“Collaborating Neutrality”? Portuguese Collaboration Networks at the Secretariat of National Propaganda

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Abstract

In 1945, the Portuguese National Secretariat of Information (an institution that succeeded the Secretariat of National Propaganda which had been created in 1933 by Salazar's Government) published a pamphlet in English with an intriguing title: Portugal and the War: Collaborating Neutrality.
For someone working on the German-Portuguese relations of the period, and therefore well aware of the affinities and close ties between the two authoritarian regimes, the title is rather ambiguous, to say the least. What does "collaborating neutrality" mean? And collaborating with whom? With the Allies or with the Axis Powers?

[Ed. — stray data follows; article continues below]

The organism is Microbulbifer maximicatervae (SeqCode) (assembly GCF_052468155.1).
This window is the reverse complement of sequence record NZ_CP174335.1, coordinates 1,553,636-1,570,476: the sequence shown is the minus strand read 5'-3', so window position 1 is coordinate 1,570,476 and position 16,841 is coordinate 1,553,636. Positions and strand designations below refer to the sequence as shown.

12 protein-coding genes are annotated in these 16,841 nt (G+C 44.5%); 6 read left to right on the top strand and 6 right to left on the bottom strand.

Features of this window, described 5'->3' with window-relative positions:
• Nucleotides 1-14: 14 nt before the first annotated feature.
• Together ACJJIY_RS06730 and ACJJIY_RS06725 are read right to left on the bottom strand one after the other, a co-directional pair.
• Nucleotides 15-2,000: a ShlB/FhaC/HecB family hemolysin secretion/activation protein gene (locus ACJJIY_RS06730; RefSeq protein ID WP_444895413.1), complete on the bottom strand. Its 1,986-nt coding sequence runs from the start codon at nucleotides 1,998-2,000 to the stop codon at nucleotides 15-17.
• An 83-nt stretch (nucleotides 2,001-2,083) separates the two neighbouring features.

The pamphlet, however, is quite clear and assertive: "collaborating" means collaborating with the Allies. In a modest but incisive style that emulates the point of view of the victor, the author emphasizes "Some Portuguese contributions towards victory and the benefit of Humanity" and successfully rewrites the Portuguese history of the period. Useful and powerful as it was, the argument quickly spread among the Portuguese public opinion.
This paper explores the (hi)story that the pamphlet, published right after the end of World War II, conveniently sought to silence. It explores the German-Portuguese collaboration networks of the period focussing on the ambiguous role played by state agencies like the Secretariat of National Propaganda.
Original languageEnglish
Title of host publicationComplicated Complicity
Subtitle of host publicationEuropean Collaboration with Nazi Germany During World War II
EditorsMartina Bitunjac, Julius H. Schoeps
Place of PublicationBerlin, Boston
PublisherDe Gruyter
Chapter13
Pages241-259
Number of pages19
ISBN (Print)978-3-11-067108-7
DOIs
Publication statusPublished - 2021

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